EMBO Molecular Medicine 01/2015; 7(2). DOI:10.15252/emmm.201404524 · 8.67 Impact Factor
[Show abstract][Hide abstract] ABSTRACT: Purpose:
Delayed rod-mediated dark adaptation (DA) is characteristic of early age-related macular degeneration (AMD) and also can be observed in some older adults in normal macular health. We examine cross-sectional associations between rod-mediated DA and risk factors for AMD in older adults in normal macular health.
The sample consisted of adults aged ≥60 years old in normal macular health per grading of fundus photos using an established disease classification system. Rod-mediated DA was measured psychophysically following a photobleach using a computer-automated dark adaptometer with targets centered at 5° on the inferior vertical meridian. The speed of DA was characterized by the rod-intercept value, with abnormal DA defined as rod-intercept ≥ 12.3 minutes. We assessed several health and functional characteristics that the literature has suggested increase AMD risk (e.g., smoking, alcohol use, inflammatory markers, apolipoproteins, low luminance visual acuity, chronic medical conditions, body mass, family history).
Among 381 participants (mean age, 68.5 years; SD, 5.5), 78% had normal and 22% had abnormal DA, with the prevalence of abnormal DA increasing with age. After age-adjustment, abnormal DA was associated with increased odds of elevated C-reactive protein (CRP), heavy use of or abstention from alcohol, high blood pressure, and drop in visual acuity under mesopic conditions.
Despite having normal macular health according to accepted definitions of AMD presence, approximately one-quarter of older adults recruited from primary eye care clinics had abnormal DA, which was associated with known risk factors for AMD, including elevated CRP.
[Show abstract][Hide abstract] ABSTRACT: Purpose:
This study evaluates the potential of serum pro-inflammatory cytokines as AMD biomarkers.
Serum samples from 30 age-related macular degeneration (AMD) patients and 15 age-matched controls were examined for 16 inflammatory cytokines using multiplex ELISA. Patients were divided into three subgroups (improvement/no change/deterioration during anti-VEGF treatment) by OCT and funduscopy, and correlated to the cytokine levels.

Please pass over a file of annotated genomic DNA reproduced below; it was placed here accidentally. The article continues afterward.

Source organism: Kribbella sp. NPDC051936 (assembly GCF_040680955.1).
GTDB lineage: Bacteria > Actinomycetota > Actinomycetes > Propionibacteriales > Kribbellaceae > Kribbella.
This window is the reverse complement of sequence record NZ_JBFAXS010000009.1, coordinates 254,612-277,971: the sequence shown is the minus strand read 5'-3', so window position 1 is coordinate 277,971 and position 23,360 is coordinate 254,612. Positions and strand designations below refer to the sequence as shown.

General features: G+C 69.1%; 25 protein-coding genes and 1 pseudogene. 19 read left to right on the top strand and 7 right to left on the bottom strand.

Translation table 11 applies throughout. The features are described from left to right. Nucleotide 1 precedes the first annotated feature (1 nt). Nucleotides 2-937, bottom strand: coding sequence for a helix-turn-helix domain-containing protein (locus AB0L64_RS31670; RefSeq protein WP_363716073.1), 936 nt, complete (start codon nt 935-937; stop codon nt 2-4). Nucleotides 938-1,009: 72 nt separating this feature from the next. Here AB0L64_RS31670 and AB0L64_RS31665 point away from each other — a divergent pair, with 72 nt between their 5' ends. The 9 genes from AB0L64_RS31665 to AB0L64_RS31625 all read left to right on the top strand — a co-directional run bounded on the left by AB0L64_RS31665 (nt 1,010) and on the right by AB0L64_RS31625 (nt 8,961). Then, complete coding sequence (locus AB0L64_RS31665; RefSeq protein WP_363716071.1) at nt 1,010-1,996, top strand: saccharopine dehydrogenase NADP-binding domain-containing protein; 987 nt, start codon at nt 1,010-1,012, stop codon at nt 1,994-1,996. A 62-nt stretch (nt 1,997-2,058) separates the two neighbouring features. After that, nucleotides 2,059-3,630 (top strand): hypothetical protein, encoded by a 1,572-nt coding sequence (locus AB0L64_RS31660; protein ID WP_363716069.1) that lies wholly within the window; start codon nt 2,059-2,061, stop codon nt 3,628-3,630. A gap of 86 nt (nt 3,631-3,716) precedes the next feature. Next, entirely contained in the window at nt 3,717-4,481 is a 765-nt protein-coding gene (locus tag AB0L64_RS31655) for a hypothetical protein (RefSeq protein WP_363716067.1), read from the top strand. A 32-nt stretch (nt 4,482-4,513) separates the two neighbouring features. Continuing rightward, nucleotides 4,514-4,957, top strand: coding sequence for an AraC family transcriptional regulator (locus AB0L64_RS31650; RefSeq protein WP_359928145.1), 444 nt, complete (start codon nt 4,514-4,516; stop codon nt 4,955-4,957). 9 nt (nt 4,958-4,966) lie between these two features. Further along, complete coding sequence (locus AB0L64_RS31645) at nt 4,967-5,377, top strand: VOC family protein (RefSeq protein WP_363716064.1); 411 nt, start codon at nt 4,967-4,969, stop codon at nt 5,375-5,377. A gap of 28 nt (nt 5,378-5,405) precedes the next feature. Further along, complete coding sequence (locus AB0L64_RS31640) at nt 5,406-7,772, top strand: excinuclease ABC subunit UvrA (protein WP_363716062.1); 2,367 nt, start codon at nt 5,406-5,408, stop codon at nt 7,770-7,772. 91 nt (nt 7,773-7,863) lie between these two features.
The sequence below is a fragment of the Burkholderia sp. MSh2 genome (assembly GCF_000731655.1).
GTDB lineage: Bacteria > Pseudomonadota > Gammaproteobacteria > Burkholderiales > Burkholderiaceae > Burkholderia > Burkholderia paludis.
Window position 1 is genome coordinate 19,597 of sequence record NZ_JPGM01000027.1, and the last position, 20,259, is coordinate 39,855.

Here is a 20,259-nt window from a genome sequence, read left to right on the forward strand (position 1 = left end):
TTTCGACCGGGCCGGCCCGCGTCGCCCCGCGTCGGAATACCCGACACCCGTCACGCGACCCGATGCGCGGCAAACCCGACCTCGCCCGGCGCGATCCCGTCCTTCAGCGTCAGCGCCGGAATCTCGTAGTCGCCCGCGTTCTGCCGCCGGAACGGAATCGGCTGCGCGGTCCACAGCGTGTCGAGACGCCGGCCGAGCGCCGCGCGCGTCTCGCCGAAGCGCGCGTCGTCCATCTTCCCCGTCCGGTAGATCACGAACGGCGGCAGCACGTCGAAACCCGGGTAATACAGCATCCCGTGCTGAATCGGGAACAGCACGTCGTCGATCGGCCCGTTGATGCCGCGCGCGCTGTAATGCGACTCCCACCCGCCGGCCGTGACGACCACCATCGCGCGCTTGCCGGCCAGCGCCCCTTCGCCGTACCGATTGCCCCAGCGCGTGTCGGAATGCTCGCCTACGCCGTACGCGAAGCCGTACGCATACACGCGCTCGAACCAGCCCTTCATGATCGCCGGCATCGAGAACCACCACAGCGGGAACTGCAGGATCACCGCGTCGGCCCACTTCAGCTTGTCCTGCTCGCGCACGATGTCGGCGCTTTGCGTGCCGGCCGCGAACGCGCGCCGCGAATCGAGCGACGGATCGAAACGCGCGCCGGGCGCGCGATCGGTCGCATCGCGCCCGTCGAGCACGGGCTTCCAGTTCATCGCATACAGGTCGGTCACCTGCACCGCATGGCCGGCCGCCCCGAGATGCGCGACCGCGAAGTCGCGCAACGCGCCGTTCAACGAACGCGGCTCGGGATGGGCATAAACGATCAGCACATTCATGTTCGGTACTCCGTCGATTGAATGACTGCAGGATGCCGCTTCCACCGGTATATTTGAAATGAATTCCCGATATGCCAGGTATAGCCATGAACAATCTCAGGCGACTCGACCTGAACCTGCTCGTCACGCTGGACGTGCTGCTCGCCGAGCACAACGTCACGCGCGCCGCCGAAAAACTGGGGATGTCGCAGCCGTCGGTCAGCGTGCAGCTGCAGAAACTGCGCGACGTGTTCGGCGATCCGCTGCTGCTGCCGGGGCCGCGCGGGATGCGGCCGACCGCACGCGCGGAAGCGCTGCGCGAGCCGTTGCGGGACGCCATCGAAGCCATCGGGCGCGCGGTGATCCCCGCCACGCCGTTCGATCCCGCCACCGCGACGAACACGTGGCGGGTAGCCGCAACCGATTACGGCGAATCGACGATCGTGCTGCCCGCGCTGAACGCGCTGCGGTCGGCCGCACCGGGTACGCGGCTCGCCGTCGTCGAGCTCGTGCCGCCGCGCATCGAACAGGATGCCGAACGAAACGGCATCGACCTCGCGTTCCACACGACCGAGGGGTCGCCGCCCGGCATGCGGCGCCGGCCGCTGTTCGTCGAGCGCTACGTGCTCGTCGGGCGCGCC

Serum concentrations of IL-1α, IL-1β, IL-4, IL-5, IL-10, IL-13, and IL-17 were significantly higher in AMD patients than in controls. None of the co-variables expressed a significant effect on the tested cytokines. Only IL-1a and IL-17 showed a statistically significant difference between groups (improved, unchanged, deteriorated) as determined by one-way ANOVA. Patients with increased macular thickness during treatment showed significantly lower levels of IL-17 compared to improved cases and to unchanged cases (p = 0.004, 0.03 respectively, Dunnett's T3 post hoc multiple test). TNF-α was significantly higher in improved cases compared to deteriorated cases (p =0.03, Dunnett's T3 post hoc multiple test). IL-17 was a significant predictor for macular oedema using linear regression (β = -0.888, p <0.05).
Elevation of IL-1α, IL-1β, IL-4, IL-5, IL-10, IL-13, and IL-17 in the serum of AMD patients supports the hypothesis of AMD as an inflammatory disease. Patients with high IL-17 and TNF-α serum levels were more likely to have a favourable course under VEGF therapy. These cytokines may be used as easy-to-obtain biomarkers.
Albrecht von Graæes Archiv für Ophthalmologie 07/2014; 253(5). DOI:10.1007/s00417-014-2738-8 · 1.91 Impact Factor